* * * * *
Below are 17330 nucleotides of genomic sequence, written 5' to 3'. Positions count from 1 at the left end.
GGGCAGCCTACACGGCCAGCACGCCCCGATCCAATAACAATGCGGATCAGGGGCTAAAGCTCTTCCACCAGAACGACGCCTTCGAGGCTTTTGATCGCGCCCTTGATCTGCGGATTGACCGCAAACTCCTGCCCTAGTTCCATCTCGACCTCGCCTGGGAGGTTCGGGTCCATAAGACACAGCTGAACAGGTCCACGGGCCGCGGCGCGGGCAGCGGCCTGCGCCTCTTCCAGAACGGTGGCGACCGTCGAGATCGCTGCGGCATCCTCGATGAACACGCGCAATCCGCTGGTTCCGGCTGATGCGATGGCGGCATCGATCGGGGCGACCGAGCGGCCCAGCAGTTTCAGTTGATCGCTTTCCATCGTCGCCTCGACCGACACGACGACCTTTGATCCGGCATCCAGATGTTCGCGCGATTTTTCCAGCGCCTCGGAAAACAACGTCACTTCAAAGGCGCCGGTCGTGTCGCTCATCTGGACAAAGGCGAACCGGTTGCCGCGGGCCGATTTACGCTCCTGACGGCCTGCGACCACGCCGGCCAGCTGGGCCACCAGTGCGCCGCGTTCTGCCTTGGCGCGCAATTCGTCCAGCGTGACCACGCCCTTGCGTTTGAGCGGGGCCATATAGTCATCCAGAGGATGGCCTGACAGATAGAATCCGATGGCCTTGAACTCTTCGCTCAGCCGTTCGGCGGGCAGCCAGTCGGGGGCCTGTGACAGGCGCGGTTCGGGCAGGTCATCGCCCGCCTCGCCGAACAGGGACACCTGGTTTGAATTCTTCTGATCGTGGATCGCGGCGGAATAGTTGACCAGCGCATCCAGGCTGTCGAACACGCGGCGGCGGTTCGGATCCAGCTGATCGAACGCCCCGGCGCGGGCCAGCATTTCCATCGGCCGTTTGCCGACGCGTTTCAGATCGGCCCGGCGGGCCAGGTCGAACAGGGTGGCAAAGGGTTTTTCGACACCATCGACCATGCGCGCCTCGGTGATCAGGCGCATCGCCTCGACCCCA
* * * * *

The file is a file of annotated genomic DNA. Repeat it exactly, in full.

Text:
Below are 17330 nucleotides of genomic sequence, written 5' to 3'. Positions count from 1 at the left end.
GGGCAGCCTACACGGCCAGCACGCCCCGATCCAATAACAATGCGGATCAGGGGCTAAAGCTCTTCCACCAGAACGACGCCTTCGAGGCTTTTGATCGCGCCCTTGATCTGCGGATTGACCGCAAACTCCTGCCCTAGTTCCATCTCGACCTCGCCTGGGAGGTTCGGGTCCATAAGACACAGCTGAACAGGTCCACGGGCCGCGGCGCGGGCAGCGGCCTGCGCCTCTTCCAGAACGGTGGCGACCGTCGAGATCGCTGCGGCATCCTCGATGAACACGCGCAATCCGCTGGTTCCGGCTGATGCGATGGCGGCATCGATCGGGGCGACCGAGCGGCCCAGCAGTTTCAGTTGATCGCTTTCCATCGTCGCCTCGACCGACACGACGACCTTTGATCCGGCATCCAGATGTTCGCGCGATTTTTCCAGCGCCTCGGAAAACAACGTCACTTCAAAGGCGCCGGTCGTGTCGCTCATCTGGACAAAGGCGAACCGGTTGCCGCGGGCCGATTTACGCTCCTGACGGCCTGCGACCACGCCGGCCAGCTGGGCCACCAGTGCGCCGCGTTCTGCCTTGGCGCGCAATTCGTCCAGCGTGACCACGCCCTTGCGTTTGAGCGGGGCCATATAGTCATCCAGAGGATGGCCTGACAGATAGAATCCGATGGCCTTGAACTCTTCGCTCAGCCGTTCGGCGGGCAGCCAGTCGGGGGCCTGTGACAGGCGCGGTTCGGGCAGGTCATCGCCCGCCTCGCCGAACAGGGACACCTGGTTTGAATTCTTCTGATCGTGGATCGCGGCGGAATAGTTGACCAGCGCATCCAGGCTGTCGAACACGCGGCGGCGGTTCGGATCCAGCTGATCGAACGCCCCGGCGCGGGCCAGCATTTCCATCGGCCGTTTGCCGACGCGTTTCAGATCGGCCCGGCGGGCCAGGTCGAACAGGGTGGCAAAGGGTTTTTCGACACCATCGACCATGCGCGCCTCGGTGATCAGGCGCATCGCCTCGACCCCA